The team suffers no shortage of raw materials

srijeda , 12.05.2021.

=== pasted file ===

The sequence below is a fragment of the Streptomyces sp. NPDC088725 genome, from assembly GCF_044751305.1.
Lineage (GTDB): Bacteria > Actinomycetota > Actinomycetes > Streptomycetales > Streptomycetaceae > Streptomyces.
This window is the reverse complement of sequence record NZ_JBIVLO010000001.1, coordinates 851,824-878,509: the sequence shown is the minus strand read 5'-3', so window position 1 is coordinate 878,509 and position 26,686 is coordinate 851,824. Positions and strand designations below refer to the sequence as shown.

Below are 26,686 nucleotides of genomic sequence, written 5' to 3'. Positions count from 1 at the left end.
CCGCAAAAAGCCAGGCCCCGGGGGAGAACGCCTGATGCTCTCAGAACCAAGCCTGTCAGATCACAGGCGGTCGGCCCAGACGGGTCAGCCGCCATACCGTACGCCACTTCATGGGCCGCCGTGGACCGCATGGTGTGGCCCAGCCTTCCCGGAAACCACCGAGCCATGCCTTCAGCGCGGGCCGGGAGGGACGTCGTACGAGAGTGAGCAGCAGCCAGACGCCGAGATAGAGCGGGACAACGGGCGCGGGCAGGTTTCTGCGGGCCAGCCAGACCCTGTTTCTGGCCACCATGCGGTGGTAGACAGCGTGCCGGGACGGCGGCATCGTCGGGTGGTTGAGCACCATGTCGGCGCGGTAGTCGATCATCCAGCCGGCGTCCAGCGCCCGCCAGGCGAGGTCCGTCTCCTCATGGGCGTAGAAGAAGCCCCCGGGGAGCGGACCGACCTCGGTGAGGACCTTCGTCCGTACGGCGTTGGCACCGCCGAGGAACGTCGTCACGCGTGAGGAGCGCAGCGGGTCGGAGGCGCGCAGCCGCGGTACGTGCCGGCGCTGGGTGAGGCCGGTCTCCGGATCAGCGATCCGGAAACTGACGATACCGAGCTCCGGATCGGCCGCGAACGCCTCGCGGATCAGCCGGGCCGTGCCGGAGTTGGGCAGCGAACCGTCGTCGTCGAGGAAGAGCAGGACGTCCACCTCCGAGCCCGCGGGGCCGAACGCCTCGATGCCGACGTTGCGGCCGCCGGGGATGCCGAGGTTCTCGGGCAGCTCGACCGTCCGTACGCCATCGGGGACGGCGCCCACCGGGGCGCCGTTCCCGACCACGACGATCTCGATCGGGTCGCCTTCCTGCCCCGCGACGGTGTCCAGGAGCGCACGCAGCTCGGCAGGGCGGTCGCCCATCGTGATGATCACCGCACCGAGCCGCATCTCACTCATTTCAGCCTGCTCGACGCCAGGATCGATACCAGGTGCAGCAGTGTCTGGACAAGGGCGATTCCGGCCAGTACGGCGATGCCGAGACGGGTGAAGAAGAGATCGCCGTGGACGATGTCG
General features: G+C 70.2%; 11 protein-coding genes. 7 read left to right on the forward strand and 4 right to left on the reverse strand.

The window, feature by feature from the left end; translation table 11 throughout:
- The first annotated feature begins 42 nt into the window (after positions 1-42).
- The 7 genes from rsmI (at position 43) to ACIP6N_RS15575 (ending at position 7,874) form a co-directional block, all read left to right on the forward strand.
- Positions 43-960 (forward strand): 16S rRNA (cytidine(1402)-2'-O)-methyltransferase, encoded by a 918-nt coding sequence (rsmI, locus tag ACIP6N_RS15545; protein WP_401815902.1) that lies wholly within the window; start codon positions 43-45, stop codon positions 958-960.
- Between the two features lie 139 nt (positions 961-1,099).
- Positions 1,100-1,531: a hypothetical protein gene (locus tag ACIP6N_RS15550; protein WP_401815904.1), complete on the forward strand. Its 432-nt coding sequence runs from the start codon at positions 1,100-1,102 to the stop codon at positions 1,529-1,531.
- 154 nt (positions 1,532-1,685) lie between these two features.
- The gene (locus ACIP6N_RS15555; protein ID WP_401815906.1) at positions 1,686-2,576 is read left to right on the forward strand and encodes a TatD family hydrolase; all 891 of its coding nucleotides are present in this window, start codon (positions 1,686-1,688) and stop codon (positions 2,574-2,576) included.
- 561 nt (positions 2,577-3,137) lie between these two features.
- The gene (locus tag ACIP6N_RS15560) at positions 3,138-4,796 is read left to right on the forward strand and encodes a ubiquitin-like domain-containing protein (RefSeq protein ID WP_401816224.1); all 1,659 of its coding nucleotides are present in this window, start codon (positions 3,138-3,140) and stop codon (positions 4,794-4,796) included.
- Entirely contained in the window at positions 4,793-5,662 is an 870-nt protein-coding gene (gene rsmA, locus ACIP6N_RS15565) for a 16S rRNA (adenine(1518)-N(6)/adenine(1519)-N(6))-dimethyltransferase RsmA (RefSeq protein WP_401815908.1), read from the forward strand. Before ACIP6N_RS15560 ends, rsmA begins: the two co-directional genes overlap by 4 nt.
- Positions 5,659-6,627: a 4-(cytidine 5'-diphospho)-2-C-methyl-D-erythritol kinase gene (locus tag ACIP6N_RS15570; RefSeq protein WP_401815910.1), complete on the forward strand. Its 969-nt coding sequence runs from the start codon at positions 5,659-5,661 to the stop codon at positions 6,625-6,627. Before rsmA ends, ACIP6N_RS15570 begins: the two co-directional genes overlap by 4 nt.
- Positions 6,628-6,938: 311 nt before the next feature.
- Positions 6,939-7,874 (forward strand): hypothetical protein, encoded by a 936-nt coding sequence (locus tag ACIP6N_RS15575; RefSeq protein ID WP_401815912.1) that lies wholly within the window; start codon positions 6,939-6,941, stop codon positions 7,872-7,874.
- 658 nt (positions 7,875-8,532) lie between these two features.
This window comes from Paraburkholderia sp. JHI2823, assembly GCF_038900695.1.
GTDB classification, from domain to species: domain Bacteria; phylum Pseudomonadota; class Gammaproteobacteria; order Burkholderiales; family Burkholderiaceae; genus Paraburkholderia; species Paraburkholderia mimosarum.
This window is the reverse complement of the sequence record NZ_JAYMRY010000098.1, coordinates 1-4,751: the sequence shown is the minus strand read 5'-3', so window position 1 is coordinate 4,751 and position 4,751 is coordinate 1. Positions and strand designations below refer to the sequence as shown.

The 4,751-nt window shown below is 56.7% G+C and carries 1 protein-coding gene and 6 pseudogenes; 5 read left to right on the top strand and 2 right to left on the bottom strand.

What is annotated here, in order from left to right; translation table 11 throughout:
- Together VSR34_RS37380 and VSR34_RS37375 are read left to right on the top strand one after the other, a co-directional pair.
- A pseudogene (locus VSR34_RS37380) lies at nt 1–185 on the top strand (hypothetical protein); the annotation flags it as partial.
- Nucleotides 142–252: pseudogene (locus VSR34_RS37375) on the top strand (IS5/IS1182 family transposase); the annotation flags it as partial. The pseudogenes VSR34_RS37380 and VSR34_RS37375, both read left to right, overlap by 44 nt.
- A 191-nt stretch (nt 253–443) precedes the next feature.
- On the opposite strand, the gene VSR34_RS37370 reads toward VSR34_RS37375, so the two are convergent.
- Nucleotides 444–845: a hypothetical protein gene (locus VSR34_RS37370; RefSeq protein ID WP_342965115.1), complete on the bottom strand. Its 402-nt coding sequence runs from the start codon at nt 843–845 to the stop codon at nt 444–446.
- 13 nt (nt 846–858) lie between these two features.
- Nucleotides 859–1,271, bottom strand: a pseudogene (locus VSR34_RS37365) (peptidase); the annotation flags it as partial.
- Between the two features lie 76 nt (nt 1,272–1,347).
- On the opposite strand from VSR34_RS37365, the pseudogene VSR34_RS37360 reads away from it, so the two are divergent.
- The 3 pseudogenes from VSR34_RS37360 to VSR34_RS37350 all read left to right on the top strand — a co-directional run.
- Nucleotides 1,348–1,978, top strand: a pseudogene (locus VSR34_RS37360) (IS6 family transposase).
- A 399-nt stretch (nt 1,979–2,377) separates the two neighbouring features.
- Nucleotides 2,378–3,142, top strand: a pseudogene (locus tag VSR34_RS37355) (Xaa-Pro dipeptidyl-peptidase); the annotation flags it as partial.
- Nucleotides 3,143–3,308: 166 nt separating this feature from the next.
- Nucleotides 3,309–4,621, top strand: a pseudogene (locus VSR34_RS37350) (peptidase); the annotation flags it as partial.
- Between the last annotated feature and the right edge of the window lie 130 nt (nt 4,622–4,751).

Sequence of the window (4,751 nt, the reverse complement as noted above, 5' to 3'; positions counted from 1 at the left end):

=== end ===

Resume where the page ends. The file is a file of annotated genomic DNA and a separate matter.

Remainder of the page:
But the increase in the availability of consumer goods has also caused waste levels to skyrocket, clogging city streets, fields and alleyways.Coffee sacks are woven into baskets and old tyres are refashioned as belts -- just some of the 60 products on offer at the organisations shop in Dala, a short ferry ride from the bustling downtown of commercial hub Yangon. plastic plate Coffee sacks are woven into baskets and old tyres are refashioned as belts.Chu Chu, which means "plastic" in Burmese, started in 2013 with just two workers.Plastic bottles cemented together form the walls and a roof made from old tyres provides insulation and protection during the punishing seasonal changes.Now it employs 45 local women and their products sell at souvenir shops in Yangon and across the country. Related StoriesWorld Environment Day 2018: Here's how India is spreading message on TwitterWorld Environment Day 2018: India pledges to make 100 monuments plastic-freeKartik Aaryan to gift trees back to nature to celebrate World Environment Day."We try to make things that are good quality, well constructed, nicely designed and beautiful -- and can be considered useful."They just dont understand that throwing plastics away is disastrous," the 66-year-old says.Just five minutes away lies the towns eyesore of a garbage dump, where piles of putrid rubbish spread over a vast expanse of land roughly equivalent to two football pitches.For the moment, most customers are foreign tourists as Myanmar is still a long way from embracing recycling or recycled products, says managing director Wendy Neampui.Even the shop itself is made from reused waste.The team suffers no shortage of raw materials."Myanmar has seen a huge spurt in development over the last few years after emerging from half a century of junta rule in 2011. (Photo: AFP) Dala, Myanmar: With creative flair the Myanmar-based social enterprise "Chu Chu" lets little go to waste as its staff turn discarded clothes and rubbish into handy accessories that get snapped up by tourists."Were trying to change the way of thinking that recycled things are old and dirty," explains Canadian volunteer and product developer Debra Martyn.Chu Chu, which means "plastic" in Burmese, started in 2013 with just two workers

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